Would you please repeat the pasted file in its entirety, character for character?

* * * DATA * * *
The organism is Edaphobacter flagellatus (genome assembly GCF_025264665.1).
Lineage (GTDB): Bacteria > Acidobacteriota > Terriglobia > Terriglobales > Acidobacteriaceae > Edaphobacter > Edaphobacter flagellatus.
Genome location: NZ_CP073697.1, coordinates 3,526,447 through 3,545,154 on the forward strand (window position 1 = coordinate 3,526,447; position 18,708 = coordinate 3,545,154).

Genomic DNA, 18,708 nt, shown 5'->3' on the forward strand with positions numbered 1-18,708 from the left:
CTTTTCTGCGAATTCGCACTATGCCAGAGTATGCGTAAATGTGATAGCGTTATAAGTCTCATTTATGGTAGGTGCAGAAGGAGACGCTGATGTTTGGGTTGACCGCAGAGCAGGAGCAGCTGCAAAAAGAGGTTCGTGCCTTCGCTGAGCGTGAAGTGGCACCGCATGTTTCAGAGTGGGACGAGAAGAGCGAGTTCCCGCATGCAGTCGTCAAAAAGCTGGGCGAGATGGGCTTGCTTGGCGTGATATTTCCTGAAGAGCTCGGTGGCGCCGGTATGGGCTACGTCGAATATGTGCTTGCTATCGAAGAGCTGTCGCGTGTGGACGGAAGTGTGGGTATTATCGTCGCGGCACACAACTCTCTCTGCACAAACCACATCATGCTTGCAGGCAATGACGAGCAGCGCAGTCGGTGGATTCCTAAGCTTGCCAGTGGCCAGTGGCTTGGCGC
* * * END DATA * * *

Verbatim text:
The organism is Edaphobacter flagellatus (genome assembly GCF_025264665.1).
Lineage (GTDB): Bacteria > Acidobacteriota > Terriglobia > Terriglobales > Acidobacteriaceae > Edaphobacter > Edaphobacter flagellatus.
Genome location: NZ_CP073697.1, coordinates 3,526,447 through 3,545,154 on the forward strand (window position 1 = coordinate 3,526,447; position 18,708 = coordinate 3,545,154).

Genomic DNA, 18,708 nt, shown 5'->3' on the forward strand with positions numbered 1-18,708 from the left:
CTTTTCTGCGAATTCGCACTATGCCAGAGTATGCGTAAATGTGATAGCGTTATAAGTCTCATTTATGGTAGGTGCAGAAGGAGACGCTGATGTTTGGGTTGACCGCAGAGCAGGAGCAGCTGCAAAAAGAGGTTCGTGCCTTCGCTGAGCGTGAAGTGGCACCGCATGTTTCAGAGTGGGACGAGAAGAGCGAGTTCCCGCATGCAGTCGTCAAAAAGCTGGGCGAGATGGGCTTGCTTGGCGTGATATTTCCTGAAGAGCTCGGTGGCGCCGGTATGGGCTACGTCGAATATGTGCTTGCTATCGAAGAGCTGTCGCGTGTGGACGGAAGTGTGGGTATTATCGTCGCGGCACACAACTCTCTCTGCACAAACCACATCATGCTTGCAGGCAATGACGAGCAGCGCAGTCGGTGGATTCCTAAGCTTGCCAGTGGCCAGTGGCTTGGCGC